Congress has continued to support Tech Act programs, however, and has waived the sunset provision in the past three budgets, allowing for the continuation of the Title I projects. It is vital that reauthorization occur this year, and there is currently Congressional activity leading in that direction.

On June 14, 2004, the House passed, by Unanimous Consent, the Improving Access to Assistive Technology for Individuals with Disabilities Act of 2004. The legislation would reauthorize the Tech Act with no sunset provision. It would mandate state Tech Act projects to provide, with at least 60 percent of their federal dollars, Alternative Financing and Device Loan Programs and it would make Demonstration Centers and Device Recycling Programs discretionary. The bill contains a "special rule" provision, however, that would allow states the flexibility to provide any combination of the above activities; but if they did not choose to provide Alternative Financing and Device Loan services, they would be required to spend at least 70 percent (rather than 60 percent) of their funds on the activities they do choose. The bill also would require states to spend no more than 40 percent (or 30 percent under the "special rule") of their federal funds on required "state leadership" activities—training, technical assistance, awareness and outreach—and makes interagency collaboration optional.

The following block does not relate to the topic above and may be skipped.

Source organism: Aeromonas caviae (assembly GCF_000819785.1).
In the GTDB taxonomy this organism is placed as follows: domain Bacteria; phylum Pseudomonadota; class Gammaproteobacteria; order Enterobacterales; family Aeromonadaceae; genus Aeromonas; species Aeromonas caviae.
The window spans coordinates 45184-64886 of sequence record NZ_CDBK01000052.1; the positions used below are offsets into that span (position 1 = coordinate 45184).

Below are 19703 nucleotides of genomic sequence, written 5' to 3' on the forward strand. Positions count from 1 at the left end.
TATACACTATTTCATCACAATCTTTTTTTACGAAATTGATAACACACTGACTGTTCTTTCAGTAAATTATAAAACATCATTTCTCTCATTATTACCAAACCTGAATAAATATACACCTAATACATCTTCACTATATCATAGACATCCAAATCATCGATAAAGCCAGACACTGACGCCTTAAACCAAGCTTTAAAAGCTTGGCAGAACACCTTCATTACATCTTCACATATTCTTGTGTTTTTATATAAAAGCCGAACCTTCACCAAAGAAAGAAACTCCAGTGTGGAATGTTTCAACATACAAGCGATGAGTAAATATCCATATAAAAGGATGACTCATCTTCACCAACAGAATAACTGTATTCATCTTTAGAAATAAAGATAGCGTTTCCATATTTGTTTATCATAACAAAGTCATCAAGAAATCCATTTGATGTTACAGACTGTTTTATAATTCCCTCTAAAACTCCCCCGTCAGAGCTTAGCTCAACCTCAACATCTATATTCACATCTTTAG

On June 24, 2004, the Senate version of the bill was introduced and referred to the Health, Education, Labor and Pensions Committee. The bi-partisan bill, chiefly sponsored by Senators Judd Gregg (R-NH) and Tom Harkin (D-IA), mirrors many and expands on several of the provisions of the House-passed bill. The Senate bill, for instance, provides for $500,000/year minimum allotments to state Tech Act Programs and $150,000/year to territories in any year when federal appropriations for the act exceed $29 million. Like the House bill, the Senate bill places an emphasis on activities that will get more assistive devices directly into the hands of consumers, but the Senate version does not require states to spend any specific portion of its funding on any specific categories of activities. Both the House and Senate bills add the American Indian Consortium to the Protection and Advocacy services authorized under the Act, and both provide that the Rehabilitation Services Administration (RSA) of the U.S. Department of Education administer all Tech Act programs, rather than the Federal agency that currently has jurisdiction, the National Institute on Disability and Rehabilitation Research (NIDRR).